Announcement Too! To raise much-needed rent and grocery money, I am selling off some items from my personal comic book collection on eBay over the next few weeks. Here’s the link: http://shop.ebay.com/sushisobe/m.html?_dmd=1&_in_kw=1&_ipg=50&_sop=12&_rdc=1

Jan 15, 2010

Is This Cole? – Will Bragg (1949) – A Rare Portrayal of A Woman Pilot in Early Comic Books

Modern 101-01-covStory this post:
”Will Bragg – Air Circus”
Story – unknown
Pencils (and inks?) – Jack Cole
Modern Comics #101 (Sept. 1950-Quality)


Here’s a neat find by comic book artist, writer, and fellow comic book archeologist Frank Young. Unlike the character featured in this article, WILL BRAGG, Frank WON’T brag, so pardon me if I do a little braggin’ on him, here.

Frank just caused a splash in the comic book world with his discovery of two heretofore unknown Fletcher Hanks stories. Frank also is creating with the talented and inspired David Lasky one of the richest, most entertaining historical graphic novels I have ever seen, Carter Family Comics: Don’t Forget This Song. As if this weren’t enough, Frank is THE scholar on Little Lulu writer/artist John Stanley, with an extensive blog called Stanley Stories. Thanks for this gem, Frank (and the unknown scanner)!

Jack Cole had trouble single-handedly keeping up with the demand for PLASTIC MAN stories and was forced to work with assistants. It’s interesting, and even a bit of a paradox, that he also created a fair number of comic book stories that appeared in the back pages of various Quality Comics titles. I see this as the result of his restless nature and up-and-down energy. I think new projects held a great deal of appeal to this inventive, ever-growing artist.

Take a look at the following story and see if you agree with Frank Young and myself that Jack Cole drew it. Just look at the curl of smoke in the last panel on page one… nice, huh?

 Modern 101-22-WB Modern 101-23 Modern 101-24 Modern 101-25 Modern 101-26

WILL BRAGG began as a back-up feature in Modern Comics #47 (March, 1946). Quality staffer Paul Gustavson created the series, writing and drawing most of the stories.

However, it appears to be none other than Jack Cole who delivered pencils and inks on the Will Bragg stories in the last four issues of Modern Comics, issues 99 to 102.

In the story above, from Modern #101, the most obvious Jack Cole touch is the woman pilot. In fact, she stands as one of the more appealing of women in Cole’s stories, being a very upbeat tomboy who is generous of heart and easy on the eyes. It’s easy to see why Will Bragg makes a fool of himself over her!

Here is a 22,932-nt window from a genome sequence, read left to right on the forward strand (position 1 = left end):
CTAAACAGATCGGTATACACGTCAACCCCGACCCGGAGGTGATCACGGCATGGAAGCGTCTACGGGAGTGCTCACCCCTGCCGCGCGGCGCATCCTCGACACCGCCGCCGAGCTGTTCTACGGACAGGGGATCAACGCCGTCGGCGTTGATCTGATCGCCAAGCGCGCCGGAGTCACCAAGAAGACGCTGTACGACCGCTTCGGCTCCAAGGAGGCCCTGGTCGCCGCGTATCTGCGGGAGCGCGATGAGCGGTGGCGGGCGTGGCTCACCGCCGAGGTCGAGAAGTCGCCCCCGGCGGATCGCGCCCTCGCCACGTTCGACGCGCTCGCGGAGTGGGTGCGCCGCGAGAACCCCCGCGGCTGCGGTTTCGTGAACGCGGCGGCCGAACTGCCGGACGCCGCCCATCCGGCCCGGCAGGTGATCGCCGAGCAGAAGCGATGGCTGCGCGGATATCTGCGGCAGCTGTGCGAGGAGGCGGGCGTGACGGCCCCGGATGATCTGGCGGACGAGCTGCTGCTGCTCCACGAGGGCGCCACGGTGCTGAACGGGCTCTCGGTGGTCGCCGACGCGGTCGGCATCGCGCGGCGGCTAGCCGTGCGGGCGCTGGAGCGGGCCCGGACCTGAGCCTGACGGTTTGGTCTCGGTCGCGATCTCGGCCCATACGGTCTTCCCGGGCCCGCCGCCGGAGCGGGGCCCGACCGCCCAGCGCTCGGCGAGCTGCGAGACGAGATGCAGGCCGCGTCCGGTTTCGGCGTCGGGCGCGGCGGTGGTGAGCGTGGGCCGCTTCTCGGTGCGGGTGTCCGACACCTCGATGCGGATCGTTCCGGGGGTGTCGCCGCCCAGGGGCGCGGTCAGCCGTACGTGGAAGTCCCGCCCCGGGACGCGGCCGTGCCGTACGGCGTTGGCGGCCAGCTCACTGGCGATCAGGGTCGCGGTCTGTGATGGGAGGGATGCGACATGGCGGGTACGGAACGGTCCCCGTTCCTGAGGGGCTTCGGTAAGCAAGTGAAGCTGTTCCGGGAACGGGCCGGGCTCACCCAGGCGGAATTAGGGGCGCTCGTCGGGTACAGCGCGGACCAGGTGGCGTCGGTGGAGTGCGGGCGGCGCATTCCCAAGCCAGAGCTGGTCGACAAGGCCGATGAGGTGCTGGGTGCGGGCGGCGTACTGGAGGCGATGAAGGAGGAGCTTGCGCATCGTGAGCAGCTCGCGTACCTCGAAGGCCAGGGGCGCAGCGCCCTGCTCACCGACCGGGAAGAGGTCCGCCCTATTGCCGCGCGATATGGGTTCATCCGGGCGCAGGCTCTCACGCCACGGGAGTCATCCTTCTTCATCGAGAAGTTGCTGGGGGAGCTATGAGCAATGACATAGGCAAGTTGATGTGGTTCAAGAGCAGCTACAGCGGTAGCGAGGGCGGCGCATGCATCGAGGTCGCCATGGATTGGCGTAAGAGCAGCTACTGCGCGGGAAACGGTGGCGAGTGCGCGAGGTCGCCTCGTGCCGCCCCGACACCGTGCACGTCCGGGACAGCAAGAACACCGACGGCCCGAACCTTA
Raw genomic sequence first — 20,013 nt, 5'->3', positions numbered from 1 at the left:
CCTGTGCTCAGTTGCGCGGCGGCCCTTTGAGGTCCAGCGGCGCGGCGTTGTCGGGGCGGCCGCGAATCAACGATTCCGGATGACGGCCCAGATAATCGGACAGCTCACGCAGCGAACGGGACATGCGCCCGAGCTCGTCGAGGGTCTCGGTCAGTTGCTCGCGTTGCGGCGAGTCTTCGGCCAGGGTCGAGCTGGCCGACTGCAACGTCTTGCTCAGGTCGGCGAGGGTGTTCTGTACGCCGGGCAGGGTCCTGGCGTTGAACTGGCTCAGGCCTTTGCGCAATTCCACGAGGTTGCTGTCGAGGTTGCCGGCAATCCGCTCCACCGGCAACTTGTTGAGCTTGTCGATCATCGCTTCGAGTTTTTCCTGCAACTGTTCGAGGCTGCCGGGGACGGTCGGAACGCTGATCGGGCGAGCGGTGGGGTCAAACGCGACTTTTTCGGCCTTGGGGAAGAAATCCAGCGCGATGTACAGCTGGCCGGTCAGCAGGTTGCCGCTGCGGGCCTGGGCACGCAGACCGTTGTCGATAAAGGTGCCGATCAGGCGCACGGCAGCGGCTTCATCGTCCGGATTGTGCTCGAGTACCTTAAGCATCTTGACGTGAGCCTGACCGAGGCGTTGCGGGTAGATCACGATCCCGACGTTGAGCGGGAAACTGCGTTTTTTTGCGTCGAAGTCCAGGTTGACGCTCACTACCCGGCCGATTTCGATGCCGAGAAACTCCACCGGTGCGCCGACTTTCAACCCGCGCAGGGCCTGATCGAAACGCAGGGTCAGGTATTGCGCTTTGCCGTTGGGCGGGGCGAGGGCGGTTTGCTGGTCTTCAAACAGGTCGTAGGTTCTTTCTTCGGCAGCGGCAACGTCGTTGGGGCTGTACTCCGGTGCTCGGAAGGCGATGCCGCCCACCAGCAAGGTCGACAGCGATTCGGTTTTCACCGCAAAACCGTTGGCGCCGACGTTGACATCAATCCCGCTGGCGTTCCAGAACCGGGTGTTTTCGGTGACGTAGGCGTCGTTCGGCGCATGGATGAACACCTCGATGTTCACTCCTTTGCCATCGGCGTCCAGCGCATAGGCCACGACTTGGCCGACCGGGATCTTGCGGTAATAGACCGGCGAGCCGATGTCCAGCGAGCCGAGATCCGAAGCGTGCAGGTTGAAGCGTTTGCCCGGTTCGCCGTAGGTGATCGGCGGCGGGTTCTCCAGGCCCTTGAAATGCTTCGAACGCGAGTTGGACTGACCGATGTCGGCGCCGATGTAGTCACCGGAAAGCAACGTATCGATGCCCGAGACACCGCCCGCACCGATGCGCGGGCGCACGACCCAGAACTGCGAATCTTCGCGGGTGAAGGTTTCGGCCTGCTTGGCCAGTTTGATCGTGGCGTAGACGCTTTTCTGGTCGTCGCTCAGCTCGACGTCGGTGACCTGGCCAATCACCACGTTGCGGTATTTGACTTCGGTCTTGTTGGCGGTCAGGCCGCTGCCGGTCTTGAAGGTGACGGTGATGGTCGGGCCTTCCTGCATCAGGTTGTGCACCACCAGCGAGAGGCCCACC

The “regulars” character design in this series (not the woman pilot) is very UN-like Jack Cole, but he was forced to work with the cartoony, almost ugly figures as originally designed by Gustavson, for continuity. It’s too bad he couldn’t have known in advance the series was ending with these stories and really cut loose. Even so, there are moments which are satisfying, and it’s cool to see Jack Cole’s graceful drawings of a cool old biplane in flight.

Perhaps Cole got this series because of his years one-page stories that featured another boastful blowhard, WINDY BREEZE. (To read the WINDY BREEZE stories, click here). In any case, the stories do not seem to be written by Cole, as they lack his breakneck pacing, satire, and darkness. However, the artwork – to my eye – certainly does look like his work, and there are some nice examples in the WILL BRAGG stories.

This was some of Cole’s last cartoony work. In short order, he would shift his style into a more sober, realistic, and shadowy world, as seen in the Angles O’Day  and Web of Evil stories.

What do you think, dear readers… IS THIS COLE? Your comments are welcome and add much to this blog.

To help you decide for yourself, here are the other Cole-ish WILL BRAGG comic book stories, from Modern Comics 99, 100, and 102. Alas, these available only in microfiche scans which, at their best, are pretty muddy and washed out. Even so, it is possible (and fascinating) to see the hand of Jack Cole all over these pages.

 Modern99_22 Modern99_23 Modern99_24 Modern99_25 Modern99_26 Modern100_22 Modern100_23 Modern100_24 Modern100_25 Modern100_26 Modern102_37 Modern102_38 Modern102_39 Modern102_40 Modern102_41 Modern102_42

Jan 7, 2010

WINDY BREEZE 4 – 1946-49

This is the fourth and final segment of my chronological publishing of Jack Cole’s one-pager series, WINDY BREEZE. To read earlier installments, click here.